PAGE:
Signature Cartier pieces such as this which represent a period of innovative design in western jewelry are very rare. (not signed items......) These jewels are miniature works of art and as such command an appreciative audience not only of jewelry lovers but of those who understand jewelry as art.
2002 Sotheby's auctioned of 933,500 USD for the carved, coloured stone and diamond 'tutti-frutti' bracelet by Cartier (above left) confirmed today's appreciation of jewellery as art, and also confirmed this Indian-inspired design as a classic.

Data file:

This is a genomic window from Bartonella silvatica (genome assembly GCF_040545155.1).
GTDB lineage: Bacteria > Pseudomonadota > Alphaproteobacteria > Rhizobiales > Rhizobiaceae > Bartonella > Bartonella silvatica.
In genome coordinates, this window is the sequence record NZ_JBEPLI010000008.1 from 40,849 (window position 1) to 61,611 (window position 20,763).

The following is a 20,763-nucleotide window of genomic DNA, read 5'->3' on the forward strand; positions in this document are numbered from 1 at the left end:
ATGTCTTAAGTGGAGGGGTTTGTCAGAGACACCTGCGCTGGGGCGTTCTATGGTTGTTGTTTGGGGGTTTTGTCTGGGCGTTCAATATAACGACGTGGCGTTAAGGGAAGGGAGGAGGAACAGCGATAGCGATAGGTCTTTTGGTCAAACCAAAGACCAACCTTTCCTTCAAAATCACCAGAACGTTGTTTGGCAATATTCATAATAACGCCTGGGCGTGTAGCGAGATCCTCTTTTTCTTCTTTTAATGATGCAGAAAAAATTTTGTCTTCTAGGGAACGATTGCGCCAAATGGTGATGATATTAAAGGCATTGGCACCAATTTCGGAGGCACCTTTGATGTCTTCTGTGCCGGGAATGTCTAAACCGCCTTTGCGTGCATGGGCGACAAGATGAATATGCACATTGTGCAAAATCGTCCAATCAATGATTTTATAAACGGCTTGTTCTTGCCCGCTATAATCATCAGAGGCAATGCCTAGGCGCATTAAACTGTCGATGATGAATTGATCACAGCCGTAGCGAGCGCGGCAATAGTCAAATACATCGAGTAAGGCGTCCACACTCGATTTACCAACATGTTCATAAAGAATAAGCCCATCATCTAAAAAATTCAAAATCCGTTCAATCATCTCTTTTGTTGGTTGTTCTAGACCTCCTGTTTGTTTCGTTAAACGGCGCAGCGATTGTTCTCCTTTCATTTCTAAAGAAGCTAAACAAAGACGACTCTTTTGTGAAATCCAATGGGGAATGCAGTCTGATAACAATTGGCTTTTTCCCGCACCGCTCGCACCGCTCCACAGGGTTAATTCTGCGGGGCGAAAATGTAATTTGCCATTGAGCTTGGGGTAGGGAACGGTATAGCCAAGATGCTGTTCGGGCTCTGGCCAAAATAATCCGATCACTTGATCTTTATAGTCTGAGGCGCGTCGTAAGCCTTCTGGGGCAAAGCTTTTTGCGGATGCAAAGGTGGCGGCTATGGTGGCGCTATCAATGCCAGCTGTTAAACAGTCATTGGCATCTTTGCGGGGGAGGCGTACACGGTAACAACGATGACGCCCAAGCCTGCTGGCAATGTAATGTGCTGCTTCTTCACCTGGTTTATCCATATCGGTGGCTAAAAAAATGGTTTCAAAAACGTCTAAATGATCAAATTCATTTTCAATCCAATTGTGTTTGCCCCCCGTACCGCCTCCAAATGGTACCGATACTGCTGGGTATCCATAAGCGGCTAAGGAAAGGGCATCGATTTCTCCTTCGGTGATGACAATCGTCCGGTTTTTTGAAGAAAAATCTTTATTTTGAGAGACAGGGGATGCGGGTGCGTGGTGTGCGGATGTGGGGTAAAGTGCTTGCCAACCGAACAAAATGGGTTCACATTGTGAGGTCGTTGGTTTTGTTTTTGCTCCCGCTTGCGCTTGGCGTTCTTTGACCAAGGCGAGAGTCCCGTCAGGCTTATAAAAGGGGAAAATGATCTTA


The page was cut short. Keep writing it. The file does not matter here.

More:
Examples of the firm of Cartier's introduction of Indian motifs into Western jewellery design abound. Jacques Cartier's fascination with India resulted from the choice of the Parisian firm by India's princely families following the celebration of George V's coronation at the Delhi Durbar in 1911 to rework their jewels into what they perceived as more fashionable European styles. Cartier travelled to India that year, a distinctive influence that would inspire Cartier to new heights of creativity in the art of jewellery design. The colourful enamel work of Jaipur, Benares and Lucknow was mirrored in the juxtaposition of coral, black enamel and coloured stones in Cartier jewels of the Art Deco period. The traditional paisley motif from the sarpech and the hanging turah, both Indian turban ornaments, were incorporated into Cartier's version of the aigrette, as well as lapel and hat brooches, and the tassel pendant. The choker-like guluband and rigid collar necklace, hasli, were translated into stunning gem-set necklaces and bracelets.